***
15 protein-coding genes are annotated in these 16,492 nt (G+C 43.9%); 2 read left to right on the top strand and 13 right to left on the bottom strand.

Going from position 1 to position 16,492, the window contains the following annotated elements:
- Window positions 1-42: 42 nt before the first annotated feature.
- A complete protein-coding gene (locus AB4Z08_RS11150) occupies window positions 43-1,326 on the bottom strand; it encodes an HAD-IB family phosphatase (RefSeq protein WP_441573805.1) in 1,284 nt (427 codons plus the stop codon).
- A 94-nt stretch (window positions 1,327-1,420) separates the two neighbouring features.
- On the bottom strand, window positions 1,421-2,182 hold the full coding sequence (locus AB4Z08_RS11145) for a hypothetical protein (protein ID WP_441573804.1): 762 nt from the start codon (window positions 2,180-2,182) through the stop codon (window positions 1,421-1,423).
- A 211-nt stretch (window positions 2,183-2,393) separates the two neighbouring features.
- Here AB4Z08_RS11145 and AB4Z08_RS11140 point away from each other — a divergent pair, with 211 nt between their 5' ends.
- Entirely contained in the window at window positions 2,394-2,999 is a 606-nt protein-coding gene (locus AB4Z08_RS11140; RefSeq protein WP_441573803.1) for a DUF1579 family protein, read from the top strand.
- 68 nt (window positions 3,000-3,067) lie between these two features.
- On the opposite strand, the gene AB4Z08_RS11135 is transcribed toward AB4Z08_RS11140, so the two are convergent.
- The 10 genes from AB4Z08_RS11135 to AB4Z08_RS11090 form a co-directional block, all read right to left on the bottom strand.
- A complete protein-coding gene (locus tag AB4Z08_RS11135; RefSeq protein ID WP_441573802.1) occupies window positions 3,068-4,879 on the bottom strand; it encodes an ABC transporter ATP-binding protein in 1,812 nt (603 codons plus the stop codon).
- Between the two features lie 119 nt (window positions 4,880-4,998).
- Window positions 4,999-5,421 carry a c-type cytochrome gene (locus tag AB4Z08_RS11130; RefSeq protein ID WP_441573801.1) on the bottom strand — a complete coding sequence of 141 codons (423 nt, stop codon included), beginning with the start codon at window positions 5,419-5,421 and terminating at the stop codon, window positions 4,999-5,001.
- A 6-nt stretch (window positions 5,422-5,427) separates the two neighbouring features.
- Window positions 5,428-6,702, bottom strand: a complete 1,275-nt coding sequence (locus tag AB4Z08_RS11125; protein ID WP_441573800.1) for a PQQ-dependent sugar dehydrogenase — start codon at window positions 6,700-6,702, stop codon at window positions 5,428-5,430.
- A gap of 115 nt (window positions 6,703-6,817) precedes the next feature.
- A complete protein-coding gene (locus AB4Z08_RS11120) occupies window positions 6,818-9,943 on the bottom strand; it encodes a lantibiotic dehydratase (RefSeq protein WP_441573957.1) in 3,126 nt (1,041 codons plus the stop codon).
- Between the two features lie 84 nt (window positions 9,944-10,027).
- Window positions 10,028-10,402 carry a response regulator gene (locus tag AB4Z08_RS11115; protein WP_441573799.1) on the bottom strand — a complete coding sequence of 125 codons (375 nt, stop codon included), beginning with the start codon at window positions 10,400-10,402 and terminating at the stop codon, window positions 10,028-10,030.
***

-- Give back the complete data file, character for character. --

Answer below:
15 protein-coding genes are annotated in these 16,492 nt (G+C 43.9%); 2 read left to right on the top strand and 13 right to left on the bottom strand.

Going from position 1 to position 16,492, the window contains the following annotated elements:
- Window positions 1-42: 42 nt before the first annotated feature.
- A complete protein-coding gene (locus AB4Z08_RS11150) occupies window positions 43-1,326 on the bottom strand; it encodes an HAD-IB family phosphatase (RefSeq protein WP_441573805.1) in 1,284 nt (427 codons plus the stop codon).
- A 94-nt stretch (window positions 1,327-1,420) separates the two neighbouring features.
- On the bottom strand, window positions 1,421-2,182 hold the full coding sequence (locus AB4Z08_RS11145) for a hypothetical protein (protein ID WP_441573804.1): 762 nt from the start codon (window positions 2,180-2,182) through the stop codon (window positions 1,421-1,423).
- A 211-nt stretch (window positions 2,183-2,393) separates the two neighbouring features.
- Here AB4Z08_RS11145 and AB4Z08_RS11140 point away from each other — a divergent pair, with 211 nt between their 5' ends.
- Entirely contained in the window at window positions 2,394-2,999 is a 606-nt protein-coding gene (locus AB4Z08_RS11140; RefSeq protein WP_441573803.1) for a DUF1579 family protein, read from the top strand.
- 68 nt (window positions 3,000-3,067) lie between these two features.
- On the opposite strand, the gene AB4Z08_RS11135 is transcribed toward AB4Z08_RS11140, so the two are convergent.
- The 10 genes from AB4Z08_RS11135 to AB4Z08_RS11090 form a co-directional block, all read right to left on the bottom strand.
- A complete protein-coding gene (locus tag AB4Z08_RS11135; RefSeq protein ID WP_441573802.1) occupies window positions 3,068-4,879 on the bottom strand; it encodes an ABC transporter ATP-binding protein in 1,812 nt (603 codons plus the stop codon).
- Between the two features lie 119 nt (window positions 4,880-4,998).
- Window positions 4,999-5,421 carry a c-type cytochrome gene (locus tag AB4Z08_RS11130; RefSeq protein ID WP_441573801.1) on the bottom strand — a complete coding sequence of 141 codons (423 nt, stop codon included), beginning with the start codon at window positions 5,419-5,421 and terminating at the stop codon, window positions 4,999-5,001.
- A 6-nt stretch (window positions 5,422-5,427) separates the two neighbouring features.
- Window positions 5,428-6,702, bottom strand: a complete 1,275-nt coding sequence (locus tag AB4Z08_RS11125; protein ID WP_441573800.1) for a PQQ-dependent sugar dehydrogenase — start codon at window positions 6,700-6,702, stop codon at window positions 5,428-5,430.
- A gap of 115 nt (window positions 6,703-6,817) precedes the next feature.
- A complete protein-coding gene (locus AB4Z08_RS11120) occupies window positions 6,818-9,943 on the bottom strand; it encodes a lantibiotic dehydratase (RefSeq protein WP_441573957.1) in 3,126 nt (1,041 codons plus the stop codon).
- Between the two features lie 84 nt (window positions 9,944-10,027).
- Window positions 10,028-10,402 carry a response regulator gene (locus tag AB4Z08_RS11115; protein WP_441573799.1) on the bottom strand — a complete coding sequence of 125 codons (375 nt, stop codon included), beginning with the start codon at window positions 10,400-10,402 and terminating at the stop codon, window positions 10,028-10,030.